CONVERSATIONS Mousse 69
Make Painting Radical Again: Zoya Cherkassky
by Joshua Simon
Roberta Smith described her recent U.S. debut exhibition in the New York Times as a “knockout,” but long before her successful Fort Gansevoort show, Zoya Cherkassky was known for not pulling any punches.1 We started out together two decades ago when we were still teenagers. I wrote the text for her first gallery show and then her first museum show. Cherkassky’s current project, Soviet Childhood (2019), is timely in that it offers a remedy to what the writer-musician Ian Svenonius calls “post-Soviet depression,” a malaise we all suffer from.2 Educated first in Kiev, her birthplace, Cherkassky then studied art in Tel Aviv, where her family moved in the 1990s. Bringing into her painting a variety of sources and techniques, and then making the painting perform, is what makes Cherkassky’s work so compelling. The ability to make painting radical again is one of her great achievements.
JOSHUA SIMON: From Honoré Daumier to Aleksandr Deyneka, from Ilya Kabakov to the satirical magazine of late Soviet times Krokodil, your influences combine realism and cartoon, Socialist Realism and vignettes, caricature and illustration. What can you tell me about your attitude toward painting?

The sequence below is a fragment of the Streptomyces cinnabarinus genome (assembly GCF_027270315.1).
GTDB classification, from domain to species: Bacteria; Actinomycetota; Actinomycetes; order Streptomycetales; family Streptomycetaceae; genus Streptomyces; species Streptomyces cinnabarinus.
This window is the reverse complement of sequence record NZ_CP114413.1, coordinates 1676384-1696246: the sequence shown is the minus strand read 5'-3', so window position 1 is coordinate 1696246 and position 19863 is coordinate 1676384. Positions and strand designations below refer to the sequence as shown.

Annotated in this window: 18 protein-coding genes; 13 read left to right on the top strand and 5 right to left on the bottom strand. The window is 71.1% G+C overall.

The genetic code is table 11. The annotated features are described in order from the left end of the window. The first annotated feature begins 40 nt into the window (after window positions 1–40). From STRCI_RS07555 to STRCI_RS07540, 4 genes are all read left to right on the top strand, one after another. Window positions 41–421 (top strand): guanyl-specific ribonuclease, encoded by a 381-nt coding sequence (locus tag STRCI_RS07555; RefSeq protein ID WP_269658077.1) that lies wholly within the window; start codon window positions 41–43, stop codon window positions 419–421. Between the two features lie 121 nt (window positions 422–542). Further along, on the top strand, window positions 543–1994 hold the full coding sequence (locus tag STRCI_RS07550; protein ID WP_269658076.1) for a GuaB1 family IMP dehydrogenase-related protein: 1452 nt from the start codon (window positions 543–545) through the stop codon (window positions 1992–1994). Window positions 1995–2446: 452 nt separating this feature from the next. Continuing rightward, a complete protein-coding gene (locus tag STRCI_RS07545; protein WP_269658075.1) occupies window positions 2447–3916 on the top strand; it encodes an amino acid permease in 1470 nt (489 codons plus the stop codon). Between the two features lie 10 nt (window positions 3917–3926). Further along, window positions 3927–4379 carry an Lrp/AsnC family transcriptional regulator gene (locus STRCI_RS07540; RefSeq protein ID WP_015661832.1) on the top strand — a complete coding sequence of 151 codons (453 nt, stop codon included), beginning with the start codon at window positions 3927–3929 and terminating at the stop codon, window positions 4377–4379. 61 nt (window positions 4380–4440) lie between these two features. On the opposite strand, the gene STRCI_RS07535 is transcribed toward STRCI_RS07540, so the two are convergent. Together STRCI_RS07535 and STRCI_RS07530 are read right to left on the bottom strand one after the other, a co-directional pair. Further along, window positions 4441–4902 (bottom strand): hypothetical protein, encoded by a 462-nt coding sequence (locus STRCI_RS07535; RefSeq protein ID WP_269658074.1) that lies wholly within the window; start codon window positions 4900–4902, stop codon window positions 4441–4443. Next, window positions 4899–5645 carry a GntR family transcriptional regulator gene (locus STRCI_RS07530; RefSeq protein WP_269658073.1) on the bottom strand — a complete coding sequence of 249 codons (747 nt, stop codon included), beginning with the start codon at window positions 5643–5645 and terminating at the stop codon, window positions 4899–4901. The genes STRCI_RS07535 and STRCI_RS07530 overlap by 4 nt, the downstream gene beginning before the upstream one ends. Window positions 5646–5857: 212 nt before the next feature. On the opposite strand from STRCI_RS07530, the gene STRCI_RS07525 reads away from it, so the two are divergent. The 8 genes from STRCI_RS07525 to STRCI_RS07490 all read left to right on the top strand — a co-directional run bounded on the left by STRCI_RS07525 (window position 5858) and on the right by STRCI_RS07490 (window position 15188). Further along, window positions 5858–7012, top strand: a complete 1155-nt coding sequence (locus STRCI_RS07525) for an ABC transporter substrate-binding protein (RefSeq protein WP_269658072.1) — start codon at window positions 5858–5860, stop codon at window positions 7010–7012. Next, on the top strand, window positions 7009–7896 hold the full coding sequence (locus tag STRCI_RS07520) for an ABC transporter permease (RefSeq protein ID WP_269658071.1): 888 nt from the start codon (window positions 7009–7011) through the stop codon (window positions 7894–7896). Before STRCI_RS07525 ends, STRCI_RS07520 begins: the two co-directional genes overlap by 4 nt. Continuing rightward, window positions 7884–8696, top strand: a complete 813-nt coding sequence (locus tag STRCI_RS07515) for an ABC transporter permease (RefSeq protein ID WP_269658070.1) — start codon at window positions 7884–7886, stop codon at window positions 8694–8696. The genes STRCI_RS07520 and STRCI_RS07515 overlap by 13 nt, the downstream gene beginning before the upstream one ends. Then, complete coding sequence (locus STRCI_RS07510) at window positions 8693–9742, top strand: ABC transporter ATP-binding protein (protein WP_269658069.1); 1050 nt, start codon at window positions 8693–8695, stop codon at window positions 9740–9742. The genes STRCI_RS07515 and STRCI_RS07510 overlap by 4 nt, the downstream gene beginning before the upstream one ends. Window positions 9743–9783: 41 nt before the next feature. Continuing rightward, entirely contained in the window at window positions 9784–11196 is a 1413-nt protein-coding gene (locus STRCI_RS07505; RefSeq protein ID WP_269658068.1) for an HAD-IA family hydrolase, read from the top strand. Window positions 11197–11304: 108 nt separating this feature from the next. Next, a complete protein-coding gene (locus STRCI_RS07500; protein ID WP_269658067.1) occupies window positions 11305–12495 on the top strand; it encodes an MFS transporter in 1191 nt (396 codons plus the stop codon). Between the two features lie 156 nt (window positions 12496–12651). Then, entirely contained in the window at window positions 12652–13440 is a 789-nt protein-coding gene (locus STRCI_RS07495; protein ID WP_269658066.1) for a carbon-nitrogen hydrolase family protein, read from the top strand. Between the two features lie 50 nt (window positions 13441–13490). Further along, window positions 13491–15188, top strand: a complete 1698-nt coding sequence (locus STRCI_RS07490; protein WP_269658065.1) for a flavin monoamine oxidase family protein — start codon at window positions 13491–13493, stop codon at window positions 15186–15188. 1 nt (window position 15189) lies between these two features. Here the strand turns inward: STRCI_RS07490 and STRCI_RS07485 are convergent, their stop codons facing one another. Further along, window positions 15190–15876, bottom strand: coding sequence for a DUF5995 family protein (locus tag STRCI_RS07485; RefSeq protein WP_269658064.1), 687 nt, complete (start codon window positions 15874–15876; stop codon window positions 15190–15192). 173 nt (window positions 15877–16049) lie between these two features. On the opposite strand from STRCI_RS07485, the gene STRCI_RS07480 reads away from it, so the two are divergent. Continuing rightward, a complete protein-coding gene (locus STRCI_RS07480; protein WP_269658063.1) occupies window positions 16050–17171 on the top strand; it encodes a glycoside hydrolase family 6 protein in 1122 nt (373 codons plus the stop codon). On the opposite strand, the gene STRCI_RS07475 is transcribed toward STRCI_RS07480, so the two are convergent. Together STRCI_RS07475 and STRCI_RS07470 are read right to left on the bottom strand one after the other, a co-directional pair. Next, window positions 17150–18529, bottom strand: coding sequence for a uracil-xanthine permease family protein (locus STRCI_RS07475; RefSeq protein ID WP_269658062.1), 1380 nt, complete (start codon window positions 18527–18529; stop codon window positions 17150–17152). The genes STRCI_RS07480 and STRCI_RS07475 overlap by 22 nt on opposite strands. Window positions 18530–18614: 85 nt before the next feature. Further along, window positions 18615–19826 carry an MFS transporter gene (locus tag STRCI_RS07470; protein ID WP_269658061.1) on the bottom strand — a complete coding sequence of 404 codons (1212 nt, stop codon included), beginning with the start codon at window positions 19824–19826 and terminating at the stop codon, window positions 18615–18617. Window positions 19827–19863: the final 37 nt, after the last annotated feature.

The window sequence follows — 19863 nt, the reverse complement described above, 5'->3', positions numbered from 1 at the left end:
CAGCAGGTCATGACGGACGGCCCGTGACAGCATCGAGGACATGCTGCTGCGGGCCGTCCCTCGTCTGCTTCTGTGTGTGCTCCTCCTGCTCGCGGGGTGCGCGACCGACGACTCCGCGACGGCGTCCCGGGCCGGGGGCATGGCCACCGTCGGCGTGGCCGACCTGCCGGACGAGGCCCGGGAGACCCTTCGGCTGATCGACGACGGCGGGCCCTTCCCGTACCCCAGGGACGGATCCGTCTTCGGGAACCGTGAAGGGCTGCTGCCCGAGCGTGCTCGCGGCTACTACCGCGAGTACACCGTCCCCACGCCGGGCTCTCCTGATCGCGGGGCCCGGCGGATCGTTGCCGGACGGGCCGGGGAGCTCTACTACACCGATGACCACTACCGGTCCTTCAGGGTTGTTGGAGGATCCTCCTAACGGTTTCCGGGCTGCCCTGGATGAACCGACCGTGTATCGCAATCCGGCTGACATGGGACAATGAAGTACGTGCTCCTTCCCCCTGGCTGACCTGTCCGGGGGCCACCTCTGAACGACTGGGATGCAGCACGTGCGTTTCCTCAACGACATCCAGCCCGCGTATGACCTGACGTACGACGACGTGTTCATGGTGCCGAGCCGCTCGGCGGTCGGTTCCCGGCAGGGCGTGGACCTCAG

ZOYA CHERKASSKY: The history of Soviet art when I was growing up was mainly that of painting and sculpture. And my generation was brought up with a sentiment of dismissal toward Socialist Realism. The West imagines Soviet art as basically seventy years of portraits of Stalin, which is of course not the case, and today younger artists are finding a lot of interesting things in the past. Deyneka, for example, is now gaining recognition outside of Russia. I feel compelled to give tribute to this great painter that was also not critical toward the Soviet government. In addition, I can say that in a way I grew up on caricatures. The Danish caricature artist Herluf Bidstrup was very popular in the U.S.S.R. Several volumes of his work were available when I was young. You can feel the presence of caricatures in my work, and sometimes in order to insult my work, people say it looks like caricature, but for me this is far from an insult. I agree with Pablo Picasso’s saying that any great portrait is also a caricature. Krokodil was my favorite magazine growing up. Especially its Ukrainian version, Peretz, meaning “pepper” in Ukrainian. I really liked the caricatures of everyday life, like someone stealing from the factory. It was more topical than political. Both Krokodil and Peretz expressed a kind of criticism toward the youth of today for following Western degenerate fashion and music trends.
JS: In 2005, together with Natalia Zourabova, Asya Lukin, Anna Lukashevsky, and Olga Kundina, you formed New Barbizon, an all-female group of painters who were born and raised in the Soviet Union. While the paintings were made in open air and done from observation, the group was posting them online, like reports on places and people you saw and met.